The title refers to the gut feelings Morven says she has always been able to trust; it also refers to the feelings Maddy, Joshua’s mother, ‘who grew him in her gut’, thinks she has towards everyone she comes across after the event. Is she right? Will we ever know?

Despite a simple set, a small cast and invisible children, we are totally drawn into the world of Maddy, her husband Rory, and young Joshua.

Kirsty Stuart and Peter Collins are so natural as Maddy and Rory; there’s an easiness between them as, at first, they are fun-loving and flirtatious, but when paranoia sets in the tension between them is raw and palpable. While Lorraine McIntosh, sometimes singer with Deacon Blue, is believably hurt and bewildered as the erring granny.

The final member of the cast, George Anton, is to be praised for his versatility. Not only does he play The Stranger, he also turns up in seven other roles, from a police officer and a charity worker to someone stoned on cannabis. But is he always the good guy?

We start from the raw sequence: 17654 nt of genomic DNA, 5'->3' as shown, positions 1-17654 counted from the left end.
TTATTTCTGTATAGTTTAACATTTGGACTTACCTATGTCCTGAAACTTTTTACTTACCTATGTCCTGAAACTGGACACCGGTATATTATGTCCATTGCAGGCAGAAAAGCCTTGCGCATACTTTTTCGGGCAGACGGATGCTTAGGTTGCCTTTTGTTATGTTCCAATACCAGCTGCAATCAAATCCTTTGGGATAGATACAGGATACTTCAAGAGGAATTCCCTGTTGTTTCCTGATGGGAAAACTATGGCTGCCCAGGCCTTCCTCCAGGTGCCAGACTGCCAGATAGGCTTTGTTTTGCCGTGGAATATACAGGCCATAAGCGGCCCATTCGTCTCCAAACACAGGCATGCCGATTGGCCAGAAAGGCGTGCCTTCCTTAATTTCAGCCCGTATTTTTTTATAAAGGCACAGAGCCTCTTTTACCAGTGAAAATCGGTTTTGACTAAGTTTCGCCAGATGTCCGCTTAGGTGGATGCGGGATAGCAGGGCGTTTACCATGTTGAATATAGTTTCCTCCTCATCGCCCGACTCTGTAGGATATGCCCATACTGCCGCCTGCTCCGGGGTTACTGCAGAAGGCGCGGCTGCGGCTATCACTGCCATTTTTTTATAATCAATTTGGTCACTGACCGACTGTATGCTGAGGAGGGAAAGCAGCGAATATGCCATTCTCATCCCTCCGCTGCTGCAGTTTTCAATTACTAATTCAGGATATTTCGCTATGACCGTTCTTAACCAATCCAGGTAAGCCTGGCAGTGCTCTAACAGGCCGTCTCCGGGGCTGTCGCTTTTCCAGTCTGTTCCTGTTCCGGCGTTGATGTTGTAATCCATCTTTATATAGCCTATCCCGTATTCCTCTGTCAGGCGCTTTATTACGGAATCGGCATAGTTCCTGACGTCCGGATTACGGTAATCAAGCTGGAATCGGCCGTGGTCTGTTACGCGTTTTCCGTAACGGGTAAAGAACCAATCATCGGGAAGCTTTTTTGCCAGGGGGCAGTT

There are fleeting references to Jimmy Savile and Gary Glitter, which add to the realism, and Lego bricks strewn across the floor conjure up a world which is broken, while I like the way Kai Fischer lights a doorway to create menace.

There are lighter moments too. We get to learn about a three-year-old’s toileting, and a musical toy gives the cast a break in their dialogue.

Frances Poet takes us on a journey which had me, at one stage, recoiling in horror, but in director Zinnie Harris’s hands, the world premiere of this work, commissioned by the National Theatre of Scotland as part of its new writing intitiative with the Tron and the Traverse, runs like clockwork and is a work of art.

 

Gut is at the Traverse Theatre, Edinburgh until May 12

www.traverse.co.uk

 

Box office: 0131 228 1404

 

Apr 17th

Writer Douglas Day Stewart talks about An Officer and a Gentleman the Musical on the eve of its national UK tour

By Clare Brotherwood